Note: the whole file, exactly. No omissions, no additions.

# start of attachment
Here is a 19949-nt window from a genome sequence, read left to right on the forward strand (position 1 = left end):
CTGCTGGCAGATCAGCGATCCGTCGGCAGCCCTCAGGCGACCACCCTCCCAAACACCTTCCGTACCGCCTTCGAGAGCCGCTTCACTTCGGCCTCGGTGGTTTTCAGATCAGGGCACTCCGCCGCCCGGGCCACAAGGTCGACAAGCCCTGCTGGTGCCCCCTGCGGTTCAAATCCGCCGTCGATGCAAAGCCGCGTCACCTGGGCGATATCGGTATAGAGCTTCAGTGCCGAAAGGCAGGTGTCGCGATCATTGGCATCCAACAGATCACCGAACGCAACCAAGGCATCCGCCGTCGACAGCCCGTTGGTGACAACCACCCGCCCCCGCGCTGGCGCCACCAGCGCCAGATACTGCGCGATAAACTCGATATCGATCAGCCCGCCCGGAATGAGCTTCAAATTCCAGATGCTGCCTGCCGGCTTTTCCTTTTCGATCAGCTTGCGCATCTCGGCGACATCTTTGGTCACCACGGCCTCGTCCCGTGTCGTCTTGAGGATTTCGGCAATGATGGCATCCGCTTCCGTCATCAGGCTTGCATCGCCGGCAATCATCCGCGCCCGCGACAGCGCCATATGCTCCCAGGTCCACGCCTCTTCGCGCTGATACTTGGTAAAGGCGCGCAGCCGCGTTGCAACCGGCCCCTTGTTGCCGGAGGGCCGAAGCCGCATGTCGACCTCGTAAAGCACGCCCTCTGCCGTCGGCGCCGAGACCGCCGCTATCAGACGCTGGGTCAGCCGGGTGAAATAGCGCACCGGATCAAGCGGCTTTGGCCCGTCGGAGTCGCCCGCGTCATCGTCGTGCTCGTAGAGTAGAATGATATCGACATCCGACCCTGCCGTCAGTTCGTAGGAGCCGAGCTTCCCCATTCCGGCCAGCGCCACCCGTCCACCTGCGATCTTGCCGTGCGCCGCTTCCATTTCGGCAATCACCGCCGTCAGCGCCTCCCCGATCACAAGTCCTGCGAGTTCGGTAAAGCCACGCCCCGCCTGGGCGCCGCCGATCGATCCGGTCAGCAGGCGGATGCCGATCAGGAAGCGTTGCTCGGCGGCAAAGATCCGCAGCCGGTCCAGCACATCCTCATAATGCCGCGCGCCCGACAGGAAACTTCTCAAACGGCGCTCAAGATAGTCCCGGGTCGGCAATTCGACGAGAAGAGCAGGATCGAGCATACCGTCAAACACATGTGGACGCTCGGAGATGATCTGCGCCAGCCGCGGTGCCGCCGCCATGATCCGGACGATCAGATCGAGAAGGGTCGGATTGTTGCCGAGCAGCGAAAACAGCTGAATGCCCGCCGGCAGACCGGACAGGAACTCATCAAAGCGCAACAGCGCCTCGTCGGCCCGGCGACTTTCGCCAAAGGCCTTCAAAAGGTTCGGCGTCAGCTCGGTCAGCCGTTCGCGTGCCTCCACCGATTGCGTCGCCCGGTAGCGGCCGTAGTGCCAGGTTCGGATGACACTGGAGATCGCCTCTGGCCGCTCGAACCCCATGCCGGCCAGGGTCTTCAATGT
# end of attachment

Here is a 19949-nt window from a genome sequence, read left to right on the forward strand (position 1 = left end):
CTGCTGGCAGATCAGCGATCCGTCGGCAGCCCTCAGGCGACCACCCTCCCAAACACCTTCCGTACCGCCTTCGAGAGCCGCTTCACTTCGGCCTCGGTGGTTTTCAGATCAGGGCACTCCGCCGCCCGGGCCACAAGGTCGACAAGCCCTGCTGGTGCCCCCTGCGGTTCAAATCCGCCGTCGATGCAAAGCCGCGTCACCTGGGCGATATCGGTATAGAGCTTCAGTGCCGAAAGGCAGGTGTCGCGATCATTGGCATCCAACAGATCACCGAACGCAACCAAGGCATCCGCCGTCGACAGCCCGTTGGTGACAACCACCCGCCCCCGCGCTGGCGCCACCAGCGCCAGATACTGCGCGATAAACTCGATATCGATCAGCCCGCCCGGAATGAGCTTCAAATTCCAGATGCTGCCTGCCGGCTTTTCCTTTTCGATCAGCTTGCGCATCTCGGCGACATCTTTGGTCACCACGGCCTCGTCCCGTGTCGTCTTGAGGATTTCGGCAATGATGGCATCCGCTTCCGTCATCAGGCTTGCATCGCCGGCAATCATCCGCGCCCGCGACAGCGCCATATGCTCCCAGGTCCACGCCTCTTCGCGCTGATACTTGGTAAAGGCGCGCAGCCGCGTTGCAACCGGCCCCTTGTTGCCGGAGGGCCGAAGCCGCATGTCGACCTCGTAAAGCACGCCCTCTGCCGTCGGCGCCGAGACCGCCGCTATCAGACGCTGGGTCAGCCGGGTGAAATAGCGCACCGGATCAAGCGGCTTTGGCCCGTCGGAGTCGCCCGCGTCATCGTCGTGCTCGTAGAGTAGAATGATATCGACATCCGACCCTGCCGTCAGTTCGTAGGAGCCGAGCTTCCCCATTCCGGCCAGCGCCACCCGTCCACCTGCGATCTTGCCGTGCGCCGCTTCCATTTCGGCAATCACCGCCGTCAGCGCCTCCCCGATCACAAGTCCTGCGAGTTCGGTAAAGCCACGCCCCGCCTGGGCGCCGCCGATCGATCCGGTCAGCAGGCGGATGCCGATCAGGAAGCGTTGCTCGGCGGCAAAGATCCGCAGCCGGTCCAGCACATCCTCATAATGCCGCGCGCCCGACAGGAAACTTCTCAAACGGCGCTCAAGATAGTCCCGGGTCGGCAATTCGACGAGAAGAGCAGGATCGAGCATACCGTCAAACACATGTGGACGCTCGGAGATGATCTGCGCCAGCCGCGGTGCCGCCGCCATGATCCGGACGATCAGATCGAGAAGGGTCGGATTGTTGCCGAGCAGCGAAAACAGCTGAATGCCCGCCGGCAGACCGGACAGGAACTCATCAAAGCGCAACAGCGCCTCGTCGGCCCGGCGACTTTCGCCAAAGGCCTTCAAAAGGTTCGGCGTCAGCTCGGTCAGCCGTTCGCGTGCCTCCACCGATTGCGTCGCCCGGTAGCGGCCGTAGTGCCAGGTTCGGATGACACTGGAGATCGCCTCTGGCCGCTCGAACCCCATGCCGGCCAGGGTCTTCAATGT